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Serendipity: Who’s Afraid Like Virginia Woolf?

British Author Virginia Woolf

British Author Virginia Woolf

The following is the beginning of a book review by Linda Colley of Jenny Uglow’s In These Times: Living in Britain Through Napoleon’s Wars, 1793-1815. The review is entitled “Facing Napoleon’s Own EU” and can be found in the November 5, 2015 issue of The New York Review of Books.

Throughout 1940, Virginia Woolf struggled with the terrors and mysteries of war. Neither of the Woolfs knew that their names were on the “black list” of Britons set to be arrested—and presumably killed—in the event of a successful Nazi invasion, but since [husband] Leonard was Jewish, the couple prepared for the worst. They hoarded gasoline in their garage so as to be able to kill themselves by inhaling carbon monoxide, and took the further precaution of of acquiring a deadly dose of morphine from a friend. But none of this protected them from hearing Hitler’s voice over the radio, or the noise of German bombers flying over their London house at night, rattling its windowpanes.

“Here they are again,” wrote Virginia in a famous essay published five months before her suicide. “It is a queer experience lying in the dark and listening to the zoom of a hornet which may at any moment sting you to death.” Earlier, she had written about how different all this was from British experience of the Napoleonic Wars. Both Jane Austen and Walter Scott lived through these conflicts, she noted, yet neither had mentioned it in their novels. This, she thought, demonstrated “that their model, their vision of human life, was not disturbed or agitated or changed by war. Nor were they themselves…. War were then remote:; wars were carried on by soldiers and sailors, not by private people.”

Unfortunately, Woolf was particularly prey to depression. Her house in London was destroyed by bombing, and her most recent book (a biography of her friend Roger Fry) was not well received. On March 28, 1941, she loaded her pockets with heavy stones and walked into the River Ouse, drowning herself. Her body was not found until weeks later. In her last note to her husband, she wrote:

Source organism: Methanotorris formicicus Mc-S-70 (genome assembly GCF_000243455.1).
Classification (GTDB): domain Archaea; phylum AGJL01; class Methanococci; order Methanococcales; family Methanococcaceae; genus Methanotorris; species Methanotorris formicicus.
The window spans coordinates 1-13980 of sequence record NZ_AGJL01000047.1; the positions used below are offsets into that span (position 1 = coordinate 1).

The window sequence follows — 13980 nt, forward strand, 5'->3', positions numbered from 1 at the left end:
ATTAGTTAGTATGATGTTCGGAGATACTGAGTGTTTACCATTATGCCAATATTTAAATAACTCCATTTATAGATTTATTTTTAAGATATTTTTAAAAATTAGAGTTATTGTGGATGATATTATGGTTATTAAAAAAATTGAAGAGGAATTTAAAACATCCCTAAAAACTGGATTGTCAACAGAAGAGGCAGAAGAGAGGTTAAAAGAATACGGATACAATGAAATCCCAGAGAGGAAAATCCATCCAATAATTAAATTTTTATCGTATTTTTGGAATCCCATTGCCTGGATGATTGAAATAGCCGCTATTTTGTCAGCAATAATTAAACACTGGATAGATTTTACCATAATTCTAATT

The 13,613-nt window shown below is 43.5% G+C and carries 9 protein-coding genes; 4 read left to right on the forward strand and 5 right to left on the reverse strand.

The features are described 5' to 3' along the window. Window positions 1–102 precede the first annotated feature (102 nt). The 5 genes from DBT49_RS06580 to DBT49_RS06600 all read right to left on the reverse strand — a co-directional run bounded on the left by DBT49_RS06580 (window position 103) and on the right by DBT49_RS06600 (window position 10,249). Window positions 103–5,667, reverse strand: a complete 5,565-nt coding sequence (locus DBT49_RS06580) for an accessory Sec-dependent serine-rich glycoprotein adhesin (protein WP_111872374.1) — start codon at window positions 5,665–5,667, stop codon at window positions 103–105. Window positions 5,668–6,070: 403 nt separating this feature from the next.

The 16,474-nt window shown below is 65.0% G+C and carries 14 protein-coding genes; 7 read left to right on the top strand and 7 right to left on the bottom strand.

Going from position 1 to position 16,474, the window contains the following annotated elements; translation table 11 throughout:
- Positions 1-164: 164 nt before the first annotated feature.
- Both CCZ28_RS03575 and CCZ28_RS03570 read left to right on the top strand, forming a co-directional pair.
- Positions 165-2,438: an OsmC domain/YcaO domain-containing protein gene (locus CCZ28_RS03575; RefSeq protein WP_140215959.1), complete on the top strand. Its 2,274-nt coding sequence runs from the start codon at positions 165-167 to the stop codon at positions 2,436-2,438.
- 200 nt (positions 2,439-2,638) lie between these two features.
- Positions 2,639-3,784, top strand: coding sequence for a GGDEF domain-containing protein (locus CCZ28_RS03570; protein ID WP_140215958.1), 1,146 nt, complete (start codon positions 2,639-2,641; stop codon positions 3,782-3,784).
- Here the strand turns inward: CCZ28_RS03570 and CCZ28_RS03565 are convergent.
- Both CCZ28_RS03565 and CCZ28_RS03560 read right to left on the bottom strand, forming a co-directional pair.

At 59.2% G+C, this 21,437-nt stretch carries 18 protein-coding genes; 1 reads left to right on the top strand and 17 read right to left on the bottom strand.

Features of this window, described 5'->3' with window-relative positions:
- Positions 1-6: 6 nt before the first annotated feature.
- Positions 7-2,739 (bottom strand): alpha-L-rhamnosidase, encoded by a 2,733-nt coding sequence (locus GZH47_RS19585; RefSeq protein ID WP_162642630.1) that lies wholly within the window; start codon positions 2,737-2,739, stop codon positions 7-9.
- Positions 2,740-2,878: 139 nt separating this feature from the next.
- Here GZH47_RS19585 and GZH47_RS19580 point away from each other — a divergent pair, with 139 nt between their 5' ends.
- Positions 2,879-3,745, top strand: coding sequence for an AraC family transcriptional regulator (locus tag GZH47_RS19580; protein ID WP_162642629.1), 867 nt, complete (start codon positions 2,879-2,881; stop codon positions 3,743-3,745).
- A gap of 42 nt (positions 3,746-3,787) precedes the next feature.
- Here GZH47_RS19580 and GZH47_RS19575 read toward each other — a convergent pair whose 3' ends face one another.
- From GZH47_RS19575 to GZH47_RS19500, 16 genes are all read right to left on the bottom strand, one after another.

Dearest, I feel certain that I am going mad again. I feel we can’t go through another of those terrible times. And I shan’t recover this time. I begin to hear voices, and I can’t concentrate. So I am doing what seems the best thing to do. You have given me the greatest possible happiness. You have been in every way all that anyone could be. I don’t think two people could have been happier till this terrible disease came. I can’t fight any longer. I know that I am spoiling your life, that without me you could work. And you will I know. You see I can’t even write this properly. I can’t read. What I want to say is I owe all the happiness of my life to you. You have been entirely patient with me and incredibly good. I want to say that—everybody knows it. If anybody could have saved me it would have been you. Everything has gone from me but the certainty of your goodness. I can’t go on spoiling your life any longer. I don’t think two people could have been happier than we have been.

So when you hear about ISIS and Donald Trump’s latest outrage, remember that it is still possible to survive, and even prevail. I look at Virginia Woolf’s face and cannot help falling in love with it.